Autobiography and Letters of Orville Dewey, D.D.
Children now know nothing of what "'Lection" was in those days, the annual period, that is, when the newly elected State government came in. It was in the last week in May. How eager were we boys to have the corn planted before that time! The playing could not be had till the work was done. The sports and the entertainments were very simple. Running about the village street, hither and thither, without much aim; stands erected for the sale of gingerbread and beer,--home-made beer, concocted of sassafras roots and wintergreen leaves, etc.; games of ball, not base-ball, as now is the fashion, yet with wickets,--this was about all, except that at the end there was always horse-racing.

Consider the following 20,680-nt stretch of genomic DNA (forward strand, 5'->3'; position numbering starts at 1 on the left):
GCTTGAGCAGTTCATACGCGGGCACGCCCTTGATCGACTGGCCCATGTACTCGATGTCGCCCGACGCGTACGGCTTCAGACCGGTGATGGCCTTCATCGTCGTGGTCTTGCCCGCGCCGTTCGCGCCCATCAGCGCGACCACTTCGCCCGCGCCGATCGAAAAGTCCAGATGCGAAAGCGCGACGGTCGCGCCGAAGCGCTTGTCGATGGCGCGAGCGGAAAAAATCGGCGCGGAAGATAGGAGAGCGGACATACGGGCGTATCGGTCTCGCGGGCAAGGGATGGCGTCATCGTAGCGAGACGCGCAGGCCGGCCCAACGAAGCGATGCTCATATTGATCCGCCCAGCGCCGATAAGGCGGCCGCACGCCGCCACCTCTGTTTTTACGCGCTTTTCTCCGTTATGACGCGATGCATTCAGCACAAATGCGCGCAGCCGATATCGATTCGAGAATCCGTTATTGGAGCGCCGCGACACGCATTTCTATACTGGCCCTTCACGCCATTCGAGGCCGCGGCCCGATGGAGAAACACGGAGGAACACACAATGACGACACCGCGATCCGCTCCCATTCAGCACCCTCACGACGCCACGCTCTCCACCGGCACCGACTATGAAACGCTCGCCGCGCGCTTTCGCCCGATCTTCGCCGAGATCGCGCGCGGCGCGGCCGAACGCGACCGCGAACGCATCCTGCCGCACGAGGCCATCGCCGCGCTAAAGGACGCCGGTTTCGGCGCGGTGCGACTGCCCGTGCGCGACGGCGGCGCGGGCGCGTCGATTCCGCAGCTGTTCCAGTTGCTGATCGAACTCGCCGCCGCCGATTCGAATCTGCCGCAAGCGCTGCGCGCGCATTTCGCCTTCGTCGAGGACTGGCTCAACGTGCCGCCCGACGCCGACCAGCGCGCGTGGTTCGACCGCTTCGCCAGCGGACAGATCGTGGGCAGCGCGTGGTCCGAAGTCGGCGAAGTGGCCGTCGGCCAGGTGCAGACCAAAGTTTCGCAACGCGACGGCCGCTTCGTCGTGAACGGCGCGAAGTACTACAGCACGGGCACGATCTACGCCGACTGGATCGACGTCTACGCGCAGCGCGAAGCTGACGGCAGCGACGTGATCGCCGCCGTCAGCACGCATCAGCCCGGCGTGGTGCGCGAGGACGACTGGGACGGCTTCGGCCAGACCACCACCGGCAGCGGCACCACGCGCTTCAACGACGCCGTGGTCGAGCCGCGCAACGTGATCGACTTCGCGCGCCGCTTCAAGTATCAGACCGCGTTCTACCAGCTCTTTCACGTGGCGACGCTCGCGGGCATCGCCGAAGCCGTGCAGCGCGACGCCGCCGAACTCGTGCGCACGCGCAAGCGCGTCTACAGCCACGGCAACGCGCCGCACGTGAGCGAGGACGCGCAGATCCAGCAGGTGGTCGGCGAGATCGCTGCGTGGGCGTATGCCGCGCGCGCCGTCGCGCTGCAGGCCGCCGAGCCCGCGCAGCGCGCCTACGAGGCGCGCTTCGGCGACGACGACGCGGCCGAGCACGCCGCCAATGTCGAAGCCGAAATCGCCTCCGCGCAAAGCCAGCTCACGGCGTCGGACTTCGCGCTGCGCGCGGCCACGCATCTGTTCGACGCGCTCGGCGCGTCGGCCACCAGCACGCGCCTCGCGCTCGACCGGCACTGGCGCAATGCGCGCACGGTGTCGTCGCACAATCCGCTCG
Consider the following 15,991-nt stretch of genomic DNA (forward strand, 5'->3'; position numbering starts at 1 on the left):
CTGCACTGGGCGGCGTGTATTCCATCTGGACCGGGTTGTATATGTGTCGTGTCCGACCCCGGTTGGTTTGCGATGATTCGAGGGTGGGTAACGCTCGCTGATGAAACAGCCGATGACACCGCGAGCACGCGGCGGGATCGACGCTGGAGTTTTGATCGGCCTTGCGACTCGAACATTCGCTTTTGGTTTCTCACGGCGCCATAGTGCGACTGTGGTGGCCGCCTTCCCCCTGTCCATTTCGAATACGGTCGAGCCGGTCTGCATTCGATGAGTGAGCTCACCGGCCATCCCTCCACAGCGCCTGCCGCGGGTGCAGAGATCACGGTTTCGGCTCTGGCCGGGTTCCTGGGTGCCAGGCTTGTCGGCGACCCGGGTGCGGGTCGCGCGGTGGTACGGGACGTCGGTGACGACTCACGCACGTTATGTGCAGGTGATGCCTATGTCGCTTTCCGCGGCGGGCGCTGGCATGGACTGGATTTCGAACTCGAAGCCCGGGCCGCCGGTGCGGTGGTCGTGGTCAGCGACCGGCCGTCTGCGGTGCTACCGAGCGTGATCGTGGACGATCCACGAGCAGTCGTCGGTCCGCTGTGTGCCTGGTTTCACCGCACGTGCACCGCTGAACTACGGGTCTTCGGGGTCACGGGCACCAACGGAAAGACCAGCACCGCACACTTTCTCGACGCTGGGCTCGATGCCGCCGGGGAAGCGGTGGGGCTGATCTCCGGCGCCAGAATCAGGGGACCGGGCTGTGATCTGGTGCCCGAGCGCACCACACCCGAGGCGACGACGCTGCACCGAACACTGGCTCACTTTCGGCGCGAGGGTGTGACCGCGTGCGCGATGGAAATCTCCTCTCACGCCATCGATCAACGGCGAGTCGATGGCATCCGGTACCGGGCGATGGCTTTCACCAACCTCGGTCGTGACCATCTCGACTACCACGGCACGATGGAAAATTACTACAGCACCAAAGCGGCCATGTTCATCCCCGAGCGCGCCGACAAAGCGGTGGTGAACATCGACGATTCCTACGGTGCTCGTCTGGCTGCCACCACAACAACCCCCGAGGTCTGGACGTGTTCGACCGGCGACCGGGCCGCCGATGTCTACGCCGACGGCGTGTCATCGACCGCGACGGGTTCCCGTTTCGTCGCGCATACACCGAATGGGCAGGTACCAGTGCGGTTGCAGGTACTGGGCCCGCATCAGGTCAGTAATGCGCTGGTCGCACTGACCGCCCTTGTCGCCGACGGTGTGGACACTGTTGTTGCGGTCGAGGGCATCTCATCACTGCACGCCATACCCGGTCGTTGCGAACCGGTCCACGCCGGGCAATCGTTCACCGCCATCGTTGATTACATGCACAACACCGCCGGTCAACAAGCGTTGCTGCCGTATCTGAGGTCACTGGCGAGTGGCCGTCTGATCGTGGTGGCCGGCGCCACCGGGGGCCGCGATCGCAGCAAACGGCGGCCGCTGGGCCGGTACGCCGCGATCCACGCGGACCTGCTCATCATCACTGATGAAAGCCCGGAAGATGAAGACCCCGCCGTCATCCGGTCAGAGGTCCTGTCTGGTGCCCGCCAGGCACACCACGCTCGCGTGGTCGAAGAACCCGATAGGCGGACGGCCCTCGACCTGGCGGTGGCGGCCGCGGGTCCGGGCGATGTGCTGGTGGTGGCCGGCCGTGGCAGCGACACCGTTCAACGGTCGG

Having witnessed this exciting sport in my  boyhood, without any suspicion of its being wrong, and seen it abroad in later days, in respectable company, I was led, very innocently, when I was a clergyman in New York, into what was thought a great misdemeanor. I was invited by some gentlemen, and went with them, to the